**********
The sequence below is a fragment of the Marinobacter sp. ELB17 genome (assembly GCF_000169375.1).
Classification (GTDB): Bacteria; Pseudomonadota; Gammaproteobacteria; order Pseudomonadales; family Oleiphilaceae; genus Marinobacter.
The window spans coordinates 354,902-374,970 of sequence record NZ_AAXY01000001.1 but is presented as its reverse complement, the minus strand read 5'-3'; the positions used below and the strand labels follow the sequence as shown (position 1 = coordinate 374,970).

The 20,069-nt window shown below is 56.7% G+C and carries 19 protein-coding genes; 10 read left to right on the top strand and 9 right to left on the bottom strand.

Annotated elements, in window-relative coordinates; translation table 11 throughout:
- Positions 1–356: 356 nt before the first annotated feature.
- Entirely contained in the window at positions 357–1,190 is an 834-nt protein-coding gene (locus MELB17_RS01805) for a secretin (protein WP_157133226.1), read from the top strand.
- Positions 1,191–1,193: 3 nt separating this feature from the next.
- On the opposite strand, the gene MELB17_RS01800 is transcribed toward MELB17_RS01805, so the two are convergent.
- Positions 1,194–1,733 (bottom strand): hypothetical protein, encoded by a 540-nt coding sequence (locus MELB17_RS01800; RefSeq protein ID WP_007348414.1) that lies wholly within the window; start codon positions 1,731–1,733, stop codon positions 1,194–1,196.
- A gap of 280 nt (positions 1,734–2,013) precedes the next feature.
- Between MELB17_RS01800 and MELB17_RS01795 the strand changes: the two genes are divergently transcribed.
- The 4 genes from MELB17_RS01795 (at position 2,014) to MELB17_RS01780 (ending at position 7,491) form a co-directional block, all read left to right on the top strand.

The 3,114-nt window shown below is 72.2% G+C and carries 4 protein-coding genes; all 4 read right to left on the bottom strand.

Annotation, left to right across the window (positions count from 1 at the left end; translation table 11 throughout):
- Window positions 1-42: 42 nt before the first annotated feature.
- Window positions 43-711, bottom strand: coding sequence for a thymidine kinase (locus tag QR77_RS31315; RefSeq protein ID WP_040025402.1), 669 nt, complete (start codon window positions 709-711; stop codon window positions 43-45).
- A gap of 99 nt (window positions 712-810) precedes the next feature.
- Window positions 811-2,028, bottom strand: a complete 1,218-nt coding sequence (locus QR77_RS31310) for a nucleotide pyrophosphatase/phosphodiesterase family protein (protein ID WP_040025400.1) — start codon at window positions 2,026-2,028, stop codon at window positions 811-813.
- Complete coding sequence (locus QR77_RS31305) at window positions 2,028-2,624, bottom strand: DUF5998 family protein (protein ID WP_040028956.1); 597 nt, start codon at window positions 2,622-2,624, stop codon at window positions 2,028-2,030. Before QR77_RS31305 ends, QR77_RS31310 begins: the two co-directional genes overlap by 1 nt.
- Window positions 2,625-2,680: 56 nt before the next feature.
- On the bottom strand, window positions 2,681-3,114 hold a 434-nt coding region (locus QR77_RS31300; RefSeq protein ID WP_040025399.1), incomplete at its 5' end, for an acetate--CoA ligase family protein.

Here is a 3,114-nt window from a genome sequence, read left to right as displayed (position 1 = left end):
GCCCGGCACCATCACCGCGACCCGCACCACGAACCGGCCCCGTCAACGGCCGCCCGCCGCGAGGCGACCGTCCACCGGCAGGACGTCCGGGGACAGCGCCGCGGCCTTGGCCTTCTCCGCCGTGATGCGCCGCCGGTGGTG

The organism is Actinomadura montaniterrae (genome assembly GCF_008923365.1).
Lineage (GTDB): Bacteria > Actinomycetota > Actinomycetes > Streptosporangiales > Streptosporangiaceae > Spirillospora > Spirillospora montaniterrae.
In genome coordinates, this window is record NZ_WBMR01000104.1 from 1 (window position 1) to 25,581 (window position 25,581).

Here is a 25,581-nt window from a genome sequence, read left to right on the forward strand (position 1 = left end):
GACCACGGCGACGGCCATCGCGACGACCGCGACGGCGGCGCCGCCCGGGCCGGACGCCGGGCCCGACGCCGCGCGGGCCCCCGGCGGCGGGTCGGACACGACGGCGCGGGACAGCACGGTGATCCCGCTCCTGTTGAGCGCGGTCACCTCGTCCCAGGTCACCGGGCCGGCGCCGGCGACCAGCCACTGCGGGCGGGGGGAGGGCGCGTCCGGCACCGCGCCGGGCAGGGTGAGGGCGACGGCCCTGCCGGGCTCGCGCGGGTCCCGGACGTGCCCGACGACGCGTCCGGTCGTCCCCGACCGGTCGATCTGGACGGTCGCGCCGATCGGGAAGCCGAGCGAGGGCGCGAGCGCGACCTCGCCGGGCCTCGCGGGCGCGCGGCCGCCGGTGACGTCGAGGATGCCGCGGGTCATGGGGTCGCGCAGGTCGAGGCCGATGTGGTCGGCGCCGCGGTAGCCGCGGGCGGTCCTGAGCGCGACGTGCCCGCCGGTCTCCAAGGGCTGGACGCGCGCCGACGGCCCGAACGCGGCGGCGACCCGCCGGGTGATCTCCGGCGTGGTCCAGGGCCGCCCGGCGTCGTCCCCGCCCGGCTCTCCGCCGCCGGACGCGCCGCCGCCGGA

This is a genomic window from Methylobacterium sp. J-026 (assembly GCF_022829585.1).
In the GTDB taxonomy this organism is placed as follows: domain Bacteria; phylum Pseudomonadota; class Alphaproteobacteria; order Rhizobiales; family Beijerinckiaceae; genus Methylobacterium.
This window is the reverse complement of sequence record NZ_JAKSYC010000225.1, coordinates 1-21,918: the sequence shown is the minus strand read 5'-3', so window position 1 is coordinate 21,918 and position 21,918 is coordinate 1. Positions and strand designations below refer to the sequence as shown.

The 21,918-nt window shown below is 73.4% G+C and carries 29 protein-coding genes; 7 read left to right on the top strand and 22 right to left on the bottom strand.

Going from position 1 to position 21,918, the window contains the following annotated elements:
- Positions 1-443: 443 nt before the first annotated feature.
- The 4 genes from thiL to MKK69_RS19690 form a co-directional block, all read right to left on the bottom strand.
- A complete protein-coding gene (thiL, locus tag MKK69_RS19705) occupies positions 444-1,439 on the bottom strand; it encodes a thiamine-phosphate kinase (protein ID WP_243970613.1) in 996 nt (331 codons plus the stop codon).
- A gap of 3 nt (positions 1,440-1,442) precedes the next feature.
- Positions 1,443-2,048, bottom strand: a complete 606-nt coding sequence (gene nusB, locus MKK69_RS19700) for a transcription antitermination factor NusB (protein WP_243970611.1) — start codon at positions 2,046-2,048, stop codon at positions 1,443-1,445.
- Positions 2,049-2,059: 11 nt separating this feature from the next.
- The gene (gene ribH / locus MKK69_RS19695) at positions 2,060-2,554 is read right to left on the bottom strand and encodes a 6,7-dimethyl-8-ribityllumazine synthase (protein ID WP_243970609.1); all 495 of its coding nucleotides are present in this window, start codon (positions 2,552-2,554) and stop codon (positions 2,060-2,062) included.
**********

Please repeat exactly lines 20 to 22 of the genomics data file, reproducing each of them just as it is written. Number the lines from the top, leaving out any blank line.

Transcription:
- Complete coding sequence (locus QR77_RS31305) at window positions 2,028-2,624, bottom strand: DUF5998 family protein (protein ID WP_040028956.1); 597 nt, start codon at window positions 2,622-2,624, stop codon at window positions 2,028-2,030. Before QR77_RS31305 ends, QR77_RS31310 begins: the two co-directional genes overlap by 1 nt.
- Window positions 2,625-2,680: 56 nt before the next feature.
- On the bottom strand, window positions 2,681-3,114 hold a 434-nt coding region (locus QR77_RS31300; RefSeq protein ID WP_040025399.1), incomplete at its 5' end, for an acetate--CoA ligase family protein.